JONATHAN WALTERS gave a courageous and emotionally-charged interview on The Late Late Show on Friday night.
Speaking with Ryan Tubridy, Walters spoke of the inner turmoil he suffered after his mother passed away when he was just 11-years-old.
He opened up on the difficulties of coming to terms with losing his mother, as well as more recent family tragedies such as the death of his brother and his wife’s miscarriage.
Walters, who amassed 54 caps for the Republic of Ireland between 2010 and 2018, became extremely emotional when discussing his personal life and was holding back tears for much of his interview.
“I was my Mum’s little boy,” he said about the passing.
“She was my world … I was lost."
Viewers were left struck by the footballer’s strength and bravery, something he’s famous for out on the pitch, when discussing a topic clearly so dear to his heart and one he found extremely tough to open up about.
“A couple of years ago I did an interview with Henry Winter at The Times and I was caught off guard. I never speak about my mother, and I sort of broke down to him," he continued.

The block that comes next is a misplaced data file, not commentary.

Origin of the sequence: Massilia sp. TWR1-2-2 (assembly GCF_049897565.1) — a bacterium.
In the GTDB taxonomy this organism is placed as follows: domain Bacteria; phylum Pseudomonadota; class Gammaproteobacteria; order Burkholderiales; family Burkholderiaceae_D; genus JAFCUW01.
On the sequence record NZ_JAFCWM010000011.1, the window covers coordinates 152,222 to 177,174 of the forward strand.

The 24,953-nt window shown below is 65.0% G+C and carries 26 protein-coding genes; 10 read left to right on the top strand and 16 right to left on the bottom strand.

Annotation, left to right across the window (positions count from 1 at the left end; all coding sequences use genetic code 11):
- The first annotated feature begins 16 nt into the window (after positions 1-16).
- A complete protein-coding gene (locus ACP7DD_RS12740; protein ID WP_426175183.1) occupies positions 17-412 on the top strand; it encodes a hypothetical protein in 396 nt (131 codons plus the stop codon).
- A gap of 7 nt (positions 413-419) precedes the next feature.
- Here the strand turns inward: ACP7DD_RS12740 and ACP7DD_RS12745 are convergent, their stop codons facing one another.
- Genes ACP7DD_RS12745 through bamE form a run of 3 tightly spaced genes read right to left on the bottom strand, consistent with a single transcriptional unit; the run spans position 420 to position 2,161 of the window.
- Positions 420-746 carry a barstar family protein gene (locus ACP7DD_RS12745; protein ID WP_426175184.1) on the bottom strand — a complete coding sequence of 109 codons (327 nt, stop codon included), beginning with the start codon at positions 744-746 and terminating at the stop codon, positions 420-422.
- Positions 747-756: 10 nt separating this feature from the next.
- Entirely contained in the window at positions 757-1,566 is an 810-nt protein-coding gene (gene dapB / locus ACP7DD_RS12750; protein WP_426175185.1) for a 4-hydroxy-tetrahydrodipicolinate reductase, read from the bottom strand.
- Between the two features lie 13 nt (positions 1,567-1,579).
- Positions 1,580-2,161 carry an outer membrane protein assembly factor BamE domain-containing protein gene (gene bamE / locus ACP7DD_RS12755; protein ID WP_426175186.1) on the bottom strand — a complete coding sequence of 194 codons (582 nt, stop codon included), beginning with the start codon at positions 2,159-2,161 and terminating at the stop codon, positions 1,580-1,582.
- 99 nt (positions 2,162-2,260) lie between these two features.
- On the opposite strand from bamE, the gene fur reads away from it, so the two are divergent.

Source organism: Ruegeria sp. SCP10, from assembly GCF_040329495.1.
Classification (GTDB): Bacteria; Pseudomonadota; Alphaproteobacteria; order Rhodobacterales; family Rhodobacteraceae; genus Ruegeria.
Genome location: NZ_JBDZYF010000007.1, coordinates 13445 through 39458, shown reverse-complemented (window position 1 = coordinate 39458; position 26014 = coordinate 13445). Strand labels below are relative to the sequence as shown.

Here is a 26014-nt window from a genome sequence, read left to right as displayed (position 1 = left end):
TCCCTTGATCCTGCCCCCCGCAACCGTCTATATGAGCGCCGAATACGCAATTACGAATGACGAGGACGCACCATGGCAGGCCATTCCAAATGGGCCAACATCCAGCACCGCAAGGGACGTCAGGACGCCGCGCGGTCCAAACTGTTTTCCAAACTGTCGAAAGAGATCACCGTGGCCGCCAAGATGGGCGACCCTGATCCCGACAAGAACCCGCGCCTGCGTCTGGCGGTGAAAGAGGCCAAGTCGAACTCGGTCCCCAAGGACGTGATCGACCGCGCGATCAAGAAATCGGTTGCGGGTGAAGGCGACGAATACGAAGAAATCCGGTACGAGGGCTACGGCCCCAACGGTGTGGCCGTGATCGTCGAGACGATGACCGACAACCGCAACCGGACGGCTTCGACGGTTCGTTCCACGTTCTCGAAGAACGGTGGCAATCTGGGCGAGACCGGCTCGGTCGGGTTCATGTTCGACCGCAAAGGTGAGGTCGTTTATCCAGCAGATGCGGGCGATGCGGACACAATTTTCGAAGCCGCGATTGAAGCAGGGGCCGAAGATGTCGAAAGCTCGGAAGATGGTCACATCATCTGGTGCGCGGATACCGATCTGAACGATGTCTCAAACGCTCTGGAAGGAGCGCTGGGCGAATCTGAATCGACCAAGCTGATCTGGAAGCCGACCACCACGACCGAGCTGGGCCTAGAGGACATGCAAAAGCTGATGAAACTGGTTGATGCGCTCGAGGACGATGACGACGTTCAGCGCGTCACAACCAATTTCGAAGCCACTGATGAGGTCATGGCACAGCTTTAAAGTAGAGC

“I was telling him things I went through my whole career (without discussing). I was telling him things I was ashamed of, and it was a big relief.” He added.
In 2018, Walters gave an interview with BBC 5Live, detailing on camera, the struggles he faced after losing his mother at such a young age, and he admitted that he never really gave himself time to grieve, and that he’d put a wall up around him.
Speaking to Tubridy, the former Stoke City man said that the response he got from his interview last year was great and that people aged 20 to 70-years-old were getting in touch with him to show their support saying that Walter’s interview had given them the courage to open up themselves.
Throughout the talk last night, Walters pauses frequently to try and regain his composure, as he discusses the recent death of his brother as well as his daughter’s medical issues and the tragic miscarriage his wife suffered - all around the same time.
Walters spoke about how talking about personal tragedies has become something of a taboo subject and encouraged anyone going through similar issues to reach out to people and not to hold it in like he did for so long.
Watch the emotionally-charged interview here: